Rytidosperma caespitosum (Gaudich.) Connor & Edgar

Common Wallaby-grass

New Zealand J. Bot. 17: 325 (1979) APNI

Taxonomic status:Accepted

Occurrence status:Present

Establishment means:Native

Variable tufted perennial. Culms to 90 cm high. Leaves glabrous to (more commonly) hairy; blade flat to inrolled, to 30 cm long and mostly 1–3 mm wide. Panicle lanceolate, mostly dense, occasionally open and conspicuously branched or reduced to a few spikelets, mostly 3–8 cm long. Spikelets usually purplish when young, mostly 6–9-flowered; glumes subequal, acute, 14–24 mm long; lemma narrow, usually 3.5–5.5 mm long, with 2 rows of hairs, the lower 1–1.5 mm above the callus hair-tuft; lateral lobes erect, c. 7–15 mm long, acuminate, the flat part typically rather broad and abruptly tapering to the setae which are generally longer than the flat part; central awn exceeding lateral lobes by 4–10 mm; palea narrow-lanceolate, membranous and shallowly notched at apex, exceeding the sinus by 1.5–2.5 mm. Flowers mainly Sep.–Dec.

Brid, CVU, DunT, EGL, EGU, GipP, Glep, Gold, GGr, HNF, HSF, LoM, MonT, MuF, MuM, MSB, NIS, OtP, OtR, RobP, SnM, Strz, VAlp, VRiv, VVP, WaP, WPro, Wim. Also WA, SA, NSW, ACT, Tas. Occurring across a wide geographical and environmental range, but not abundant in the alps, tall-forest areas or saline environments.

A form from swamps in the far south-west (lower Glenelg River and Dergholm areas) is distinctive in having strongly purplish glumes, lemmas with short lateral lobes barely exceeding the stout, twisted part of the central awn and frequently, the lemma body with scattered hairs between the rows.

A coastal variant (known from Anglesea, Frankston area, Phillip Is. and south Gippsland east to near Sale) is distinguished in having rather stiff, smooth, glabrous and variably glaucous foliage, often with reddish sheaths, and lemmas with a relatively long upper series of hairs and lateral lobes which taper evenly from the base to the setiform part.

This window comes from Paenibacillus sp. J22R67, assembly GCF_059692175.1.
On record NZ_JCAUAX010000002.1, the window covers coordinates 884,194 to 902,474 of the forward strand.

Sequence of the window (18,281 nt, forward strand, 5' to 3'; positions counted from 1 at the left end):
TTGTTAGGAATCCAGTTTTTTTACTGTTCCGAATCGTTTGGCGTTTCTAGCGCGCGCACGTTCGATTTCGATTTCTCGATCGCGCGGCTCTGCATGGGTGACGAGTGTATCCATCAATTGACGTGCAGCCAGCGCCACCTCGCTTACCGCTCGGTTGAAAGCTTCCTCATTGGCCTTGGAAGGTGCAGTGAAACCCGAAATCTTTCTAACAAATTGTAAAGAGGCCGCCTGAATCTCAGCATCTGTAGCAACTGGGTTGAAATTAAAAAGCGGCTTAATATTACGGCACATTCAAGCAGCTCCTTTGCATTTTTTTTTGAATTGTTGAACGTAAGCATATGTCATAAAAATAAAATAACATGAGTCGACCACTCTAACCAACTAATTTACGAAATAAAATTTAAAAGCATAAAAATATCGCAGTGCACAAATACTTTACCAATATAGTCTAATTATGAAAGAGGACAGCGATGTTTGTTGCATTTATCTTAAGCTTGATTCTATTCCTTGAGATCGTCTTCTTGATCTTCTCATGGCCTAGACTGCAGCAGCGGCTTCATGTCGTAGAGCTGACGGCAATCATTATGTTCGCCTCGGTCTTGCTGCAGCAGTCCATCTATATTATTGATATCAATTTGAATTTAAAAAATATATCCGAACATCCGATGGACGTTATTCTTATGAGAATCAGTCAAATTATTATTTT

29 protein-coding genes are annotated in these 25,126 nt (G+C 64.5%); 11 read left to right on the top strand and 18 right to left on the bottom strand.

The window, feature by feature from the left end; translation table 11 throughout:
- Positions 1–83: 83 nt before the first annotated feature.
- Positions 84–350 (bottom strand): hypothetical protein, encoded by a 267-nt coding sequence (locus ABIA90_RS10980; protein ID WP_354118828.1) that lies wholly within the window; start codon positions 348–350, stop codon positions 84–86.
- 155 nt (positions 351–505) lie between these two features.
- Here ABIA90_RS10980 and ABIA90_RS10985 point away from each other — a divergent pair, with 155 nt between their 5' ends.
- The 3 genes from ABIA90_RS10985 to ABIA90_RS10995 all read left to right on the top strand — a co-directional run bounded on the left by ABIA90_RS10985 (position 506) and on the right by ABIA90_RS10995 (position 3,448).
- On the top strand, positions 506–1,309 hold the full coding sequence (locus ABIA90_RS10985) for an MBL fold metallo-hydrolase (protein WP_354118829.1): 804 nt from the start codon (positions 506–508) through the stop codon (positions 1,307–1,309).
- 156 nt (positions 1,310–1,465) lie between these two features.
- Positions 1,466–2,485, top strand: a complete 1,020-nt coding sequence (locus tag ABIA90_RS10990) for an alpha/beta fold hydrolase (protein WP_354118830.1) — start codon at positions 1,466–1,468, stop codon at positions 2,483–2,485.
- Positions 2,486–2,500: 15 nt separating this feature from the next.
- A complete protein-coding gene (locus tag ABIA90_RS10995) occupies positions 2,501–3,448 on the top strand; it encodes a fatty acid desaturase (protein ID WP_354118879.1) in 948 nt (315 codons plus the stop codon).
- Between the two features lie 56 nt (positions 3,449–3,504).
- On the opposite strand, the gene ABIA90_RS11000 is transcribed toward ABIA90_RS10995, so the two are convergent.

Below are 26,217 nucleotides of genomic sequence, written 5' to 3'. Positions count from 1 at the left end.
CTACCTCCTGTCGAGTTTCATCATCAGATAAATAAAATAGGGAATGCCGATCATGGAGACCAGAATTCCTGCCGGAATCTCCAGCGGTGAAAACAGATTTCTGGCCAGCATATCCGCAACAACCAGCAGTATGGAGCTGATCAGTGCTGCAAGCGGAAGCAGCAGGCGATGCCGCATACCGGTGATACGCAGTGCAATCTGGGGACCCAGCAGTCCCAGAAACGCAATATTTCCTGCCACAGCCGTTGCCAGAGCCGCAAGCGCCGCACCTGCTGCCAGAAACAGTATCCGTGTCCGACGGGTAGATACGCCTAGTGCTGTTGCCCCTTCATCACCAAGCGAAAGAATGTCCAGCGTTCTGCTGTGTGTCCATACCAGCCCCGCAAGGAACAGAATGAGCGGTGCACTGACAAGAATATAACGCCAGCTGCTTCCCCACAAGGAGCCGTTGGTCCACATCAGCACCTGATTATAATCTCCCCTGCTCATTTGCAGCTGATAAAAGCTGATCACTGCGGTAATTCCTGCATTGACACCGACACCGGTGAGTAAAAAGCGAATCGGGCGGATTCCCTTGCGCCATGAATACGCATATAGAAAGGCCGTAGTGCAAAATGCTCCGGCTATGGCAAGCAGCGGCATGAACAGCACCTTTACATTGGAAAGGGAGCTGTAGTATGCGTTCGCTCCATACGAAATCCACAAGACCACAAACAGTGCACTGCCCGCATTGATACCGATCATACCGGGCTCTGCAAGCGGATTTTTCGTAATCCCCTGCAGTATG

Apart from these apparently distinct forms, the degree of adaptability to different environmental conditions is equalled by the variability shown in most features of this species and specimens which appear to be intermediate between Rytidosperma caespitosum and other species are not uncommon. These apparent intermediates most commonly approach R. setaceum, R. erianthum, R. tenuius, R. indutum and R. racemosum respectively in approximate order of frequency on herbarium specimens. A critical assessment of the R. caespitosum complex is required to evaluate the taxonomic status of the forms outlined above (and undoubtedly other forms as yet undetected).

Recently, R. robertsoniae Tiver has been segragated from R. caespitosum, see profile for the former species for comparison between the two species.

Source: Walsh, N.G. (1994). Poaceae. In: Walsh, N.G.; Entwisle, T.J. (eds), Flora of Victoria Vol. 2, Ferns and Allied Plants, Conifers and Monocotyledons. Inkata Press, Melbourne (as Danthonia caespitosa Gaudich.).
Updated by: Val Stajsic, 2020-02-25

Tiver, F. (2020). Rytidosperma robertsoniae (Poaceae), a new species from southern Australia , Swainsona 33: 31-42.

Hero image
Distribution map
life Life
kingdom Plantae
phylum Tracheophyta
superorder Lilianae
order Poales
family Poaceae
genus Rytidosperma
Higher taxa


Source: AVH (2014). Australia's Virtual Herbarium, Council of Heads of Australasian Herbaria, <http://avh.chah.org.au>. Find Rytidosperma caespitosum in AVH ; Victorian Biodiversity Atlas, © The State of Victoria, Department of Environment and Primary Industries (published Dec. 2014) Find Rytidosperma caespitosum in Victorian Biodiversity Atlas
  Bioregion Occurrence status Establishment means
Lowan Mallee present native
Murray Mallee present native
Wimmera present native
Glenelg Plain present native
Bridgewater present native
Victorian Volcanic Plain present native
Victorian Riverina present native
Murray Scroll Belt present native
Robinvale Plains present native
Murray Fans present native
Gippsland Plain present native
Otway Plain present native
Warrnambool Plain present native
Goldfields present native
Central Victorian Uplands present native
Greater Grampians present native
Dundas Tablelands present native
Northern Inland Slopes present native
East Gippsland Lowlands present native
East Gippsland Uplands present native
Wilsons Promontory present native
Highlands-Southern Fall present native
Highlands-Northern Fall present native
Otway Ranges present native
Strzelecki Ranges present native
Monaro Tablelands present native
Victorian Alps present native
Snowy Mountains present native

State distribution

Distribution map
Western Australia
South Australia
New South Wales
Australian Capital Territory